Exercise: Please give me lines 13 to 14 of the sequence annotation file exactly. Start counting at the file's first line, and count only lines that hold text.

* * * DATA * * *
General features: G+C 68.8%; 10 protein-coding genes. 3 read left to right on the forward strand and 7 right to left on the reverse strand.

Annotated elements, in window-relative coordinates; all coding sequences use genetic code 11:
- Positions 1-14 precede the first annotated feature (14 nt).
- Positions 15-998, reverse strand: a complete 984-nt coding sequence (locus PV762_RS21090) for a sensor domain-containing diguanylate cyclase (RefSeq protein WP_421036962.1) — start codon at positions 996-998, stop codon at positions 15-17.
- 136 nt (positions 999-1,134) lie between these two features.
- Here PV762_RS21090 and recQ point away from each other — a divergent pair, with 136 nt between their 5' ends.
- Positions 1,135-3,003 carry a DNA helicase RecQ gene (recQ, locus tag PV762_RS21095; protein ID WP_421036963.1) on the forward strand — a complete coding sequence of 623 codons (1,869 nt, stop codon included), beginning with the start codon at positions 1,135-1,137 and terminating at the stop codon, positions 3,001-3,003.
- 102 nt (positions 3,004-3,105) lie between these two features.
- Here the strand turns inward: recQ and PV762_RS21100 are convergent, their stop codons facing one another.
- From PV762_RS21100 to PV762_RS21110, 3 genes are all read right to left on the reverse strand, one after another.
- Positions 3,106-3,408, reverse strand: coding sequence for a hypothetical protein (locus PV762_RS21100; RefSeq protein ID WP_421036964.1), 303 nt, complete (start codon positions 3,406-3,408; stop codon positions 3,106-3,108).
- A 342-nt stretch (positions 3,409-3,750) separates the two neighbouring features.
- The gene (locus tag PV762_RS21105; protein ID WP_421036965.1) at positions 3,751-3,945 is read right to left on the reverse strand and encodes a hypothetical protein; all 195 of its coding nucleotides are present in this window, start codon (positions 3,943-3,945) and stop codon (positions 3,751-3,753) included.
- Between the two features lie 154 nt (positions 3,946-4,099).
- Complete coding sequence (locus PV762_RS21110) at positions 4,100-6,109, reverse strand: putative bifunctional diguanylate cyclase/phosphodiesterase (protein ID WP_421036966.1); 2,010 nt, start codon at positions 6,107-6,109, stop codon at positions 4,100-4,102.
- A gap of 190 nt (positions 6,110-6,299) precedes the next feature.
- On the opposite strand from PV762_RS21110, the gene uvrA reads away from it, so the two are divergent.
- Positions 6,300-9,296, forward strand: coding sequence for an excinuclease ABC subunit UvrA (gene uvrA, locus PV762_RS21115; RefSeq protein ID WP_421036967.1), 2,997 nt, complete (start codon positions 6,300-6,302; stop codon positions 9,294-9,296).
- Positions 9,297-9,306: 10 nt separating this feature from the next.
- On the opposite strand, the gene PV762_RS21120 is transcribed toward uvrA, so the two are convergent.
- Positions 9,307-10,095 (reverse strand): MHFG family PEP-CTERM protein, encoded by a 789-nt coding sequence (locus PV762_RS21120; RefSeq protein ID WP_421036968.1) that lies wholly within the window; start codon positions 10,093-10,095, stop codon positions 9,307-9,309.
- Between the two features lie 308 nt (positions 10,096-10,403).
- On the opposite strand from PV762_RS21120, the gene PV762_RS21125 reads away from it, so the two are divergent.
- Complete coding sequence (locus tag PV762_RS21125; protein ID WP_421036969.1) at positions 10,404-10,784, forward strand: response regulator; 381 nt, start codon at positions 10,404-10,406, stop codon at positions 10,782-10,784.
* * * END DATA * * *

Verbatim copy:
- The gene (locus tag PV762_RS21105; protein ID WP_421036965.1) at positions 3,751-3,945 is read right to left on the reverse strand and encodes a hypothetical protein; all 195 of its coding nucleotides are present in this window, start codon (positions 3,943-3,945) and stop codon (positions 3,751-3,753) included.
- Between the two features lie 154 nt (positions 3,946-4,099).